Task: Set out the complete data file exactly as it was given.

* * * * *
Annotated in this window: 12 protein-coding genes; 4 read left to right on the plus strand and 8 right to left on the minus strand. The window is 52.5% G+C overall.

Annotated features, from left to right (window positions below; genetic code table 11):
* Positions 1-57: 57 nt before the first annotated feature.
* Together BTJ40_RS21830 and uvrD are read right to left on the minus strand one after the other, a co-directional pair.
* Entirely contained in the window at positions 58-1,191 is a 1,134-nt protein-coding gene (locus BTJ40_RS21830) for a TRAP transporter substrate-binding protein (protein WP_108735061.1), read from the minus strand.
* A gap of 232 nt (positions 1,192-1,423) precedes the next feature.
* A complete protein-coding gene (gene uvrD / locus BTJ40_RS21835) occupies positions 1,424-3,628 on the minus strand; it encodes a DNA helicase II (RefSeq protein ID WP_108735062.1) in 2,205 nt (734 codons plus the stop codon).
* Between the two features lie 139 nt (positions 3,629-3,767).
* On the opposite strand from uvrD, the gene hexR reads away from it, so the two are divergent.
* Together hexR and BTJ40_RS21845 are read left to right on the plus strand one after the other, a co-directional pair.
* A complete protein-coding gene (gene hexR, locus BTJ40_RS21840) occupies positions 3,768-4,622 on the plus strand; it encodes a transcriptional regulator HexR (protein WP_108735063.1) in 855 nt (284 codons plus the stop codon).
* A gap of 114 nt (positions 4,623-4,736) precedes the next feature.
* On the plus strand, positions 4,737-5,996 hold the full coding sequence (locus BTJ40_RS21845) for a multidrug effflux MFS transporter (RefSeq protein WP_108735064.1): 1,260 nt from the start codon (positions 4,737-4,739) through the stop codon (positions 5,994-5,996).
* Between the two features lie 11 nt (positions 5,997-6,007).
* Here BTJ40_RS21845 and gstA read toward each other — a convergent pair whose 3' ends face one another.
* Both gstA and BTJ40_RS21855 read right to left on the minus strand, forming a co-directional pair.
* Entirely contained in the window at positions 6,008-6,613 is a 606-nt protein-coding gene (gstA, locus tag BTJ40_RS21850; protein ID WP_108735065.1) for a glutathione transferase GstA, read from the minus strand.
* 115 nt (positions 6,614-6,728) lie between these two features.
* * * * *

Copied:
Annotated in this window: 12 protein-coding genes; 4 read left to right on the plus strand and 8 right to left on the minus strand. The window is 52.5% G+C overall.

Annotated features, from left to right (window positions below; genetic code table 11):
* Positions 1-57: 57 nt before the first annotated feature.
* Together BTJ40_RS21830 and uvrD are read right to left on the minus strand one after the other, a co-directional pair.
* Entirely contained in the window at positions 58-1,191 is a 1,134-nt protein-coding gene (locus BTJ40_RS21830) for a TRAP transporter substrate-binding protein (protein WP_108735061.1), read from the minus strand.
* A gap of 232 nt (positions 1,192-1,423) precedes the next feature.
* A complete protein-coding gene (gene uvrD / locus BTJ40_RS21835) occupies positions 1,424-3,628 on the minus strand; it encodes a DNA helicase II (RefSeq protein ID WP_108735062.1) in 2,205 nt (734 codons plus the stop codon).
* Between the two features lie 139 nt (positions 3,629-3,767).
* On the opposite strand from uvrD, the gene hexR reads away from it, so the two are divergent.
* Together hexR and BTJ40_RS21845 are read left to right on the plus strand one after the other, a co-directional pair.
* A complete protein-coding gene (gene hexR, locus BTJ40_RS21840) occupies positions 3,768-4,622 on the plus strand; it encodes a transcriptional regulator HexR (protein WP_108735063.1) in 855 nt (284 codons plus the stop codon).
* A gap of 114 nt (positions 4,623-4,736) precedes the next feature.
* On the plus strand, positions 4,737-5,996 hold the full coding sequence (locus BTJ40_RS21845) for a multidrug effflux MFS transporter (RefSeq protein WP_108735064.1): 1,260 nt from the start codon (positions 4,737-4,739) through the stop codon (positions 5,994-5,996).
* Between the two features lie 11 nt (positions 5,997-6,007).
* Here BTJ40_RS21845 and gstA read toward each other — a convergent pair whose 3' ends face one another.
* Both gstA and BTJ40_RS21855 read right to left on the minus strand, forming a co-directional pair.
* Entirely contained in the window at positions 6,008-6,613 is a 606-nt protein-coding gene (gstA, locus tag BTJ40_RS21850; protein ID WP_108735065.1) for a glutathione transferase GstA, read from the minus strand.
* 115 nt (positions 6,614-6,728) lie between these two features.